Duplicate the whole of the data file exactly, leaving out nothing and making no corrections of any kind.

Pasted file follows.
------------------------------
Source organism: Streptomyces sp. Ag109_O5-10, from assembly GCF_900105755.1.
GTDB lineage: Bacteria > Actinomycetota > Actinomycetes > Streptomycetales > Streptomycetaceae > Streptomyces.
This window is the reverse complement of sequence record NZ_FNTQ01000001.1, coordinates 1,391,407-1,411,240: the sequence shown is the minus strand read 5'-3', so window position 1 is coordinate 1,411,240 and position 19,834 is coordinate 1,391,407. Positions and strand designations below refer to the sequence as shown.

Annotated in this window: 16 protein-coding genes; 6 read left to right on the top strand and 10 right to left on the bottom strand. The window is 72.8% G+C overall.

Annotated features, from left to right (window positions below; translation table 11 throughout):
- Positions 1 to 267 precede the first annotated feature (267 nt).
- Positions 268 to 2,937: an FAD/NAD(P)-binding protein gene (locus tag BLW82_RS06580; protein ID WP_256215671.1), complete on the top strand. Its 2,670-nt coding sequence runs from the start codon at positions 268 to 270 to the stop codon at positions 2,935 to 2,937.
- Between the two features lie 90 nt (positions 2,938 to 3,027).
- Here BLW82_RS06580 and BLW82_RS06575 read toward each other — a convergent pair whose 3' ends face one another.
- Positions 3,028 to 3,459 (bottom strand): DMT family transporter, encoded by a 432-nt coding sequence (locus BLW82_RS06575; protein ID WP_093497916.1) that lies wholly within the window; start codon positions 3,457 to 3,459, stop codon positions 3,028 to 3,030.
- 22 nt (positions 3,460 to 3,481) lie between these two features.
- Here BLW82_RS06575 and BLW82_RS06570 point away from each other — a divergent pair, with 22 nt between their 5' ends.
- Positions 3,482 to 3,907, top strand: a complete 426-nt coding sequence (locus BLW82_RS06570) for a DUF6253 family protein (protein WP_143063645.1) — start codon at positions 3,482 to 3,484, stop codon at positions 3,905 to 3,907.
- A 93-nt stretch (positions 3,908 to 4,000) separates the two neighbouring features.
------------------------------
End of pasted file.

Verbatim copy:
Source organism: Streptomyces sp. Ag109_O5-10, from assembly GCF_900105755.1.
GTDB lineage: Bacteria > Actinomycetota > Actinomycetes > Streptomycetales > Streptomycetaceae > Streptomyces.
This window is the reverse complement of sequence record NZ_FNTQ01000001.1, coordinates 1,391,407-1,411,240: the sequence shown is the minus strand read 5'-3', so window position 1 is coordinate 1,411,240 and position 19,834 is coordinate 1,391,407. Positions and strand designations below refer to the sequence as shown.

Annotated in this window: 16 protein-coding genes; 6 read left to right on the top strand and 10 right to left on the bottom strand. The window is 72.8% G+C overall.

Annotated features, from left to right (window positions below; translation table 11 throughout):
- Positions 1 to 267 precede the first annotated feature (267 nt).
- Positions 268 to 2,937: an FAD/NAD(P)-binding protein gene (locus tag BLW82_RS06580; protein ID WP_256215671.1), complete on the top strand. Its 2,670-nt coding sequence runs from the start codon at positions 268 to 270 to the stop codon at positions 2,935 to 2,937.
- Between the two features lie 90 nt (positions 2,938 to 3,027).
- Here BLW82_RS06580 and BLW82_RS06575 read toward each other — a convergent pair whose 3' ends face one another.
- Positions 3,028 to 3,459 (bottom strand): DMT family transporter, encoded by a 432-nt coding sequence (locus BLW82_RS06575; protein ID WP_093497916.1) that lies wholly within the window; start codon positions 3,457 to 3,459, stop codon positions 3,028 to 3,030.
- 22 nt (positions 3,460 to 3,481) lie between these two features.
- Here BLW82_RS06575 and BLW82_RS06570 point away from each other — a divergent pair, with 22 nt between their 5' ends.
- Positions 3,482 to 3,907, top strand: a complete 426-nt coding sequence (locus BLW82_RS06570) for a DUF6253 family protein (protein WP_143063645.1) — start codon at positions 3,482 to 3,484, stop codon at positions 3,905 to 3,907.
- A 93-nt stretch (positions 3,908 to 4,000) separates the two neighbouring features.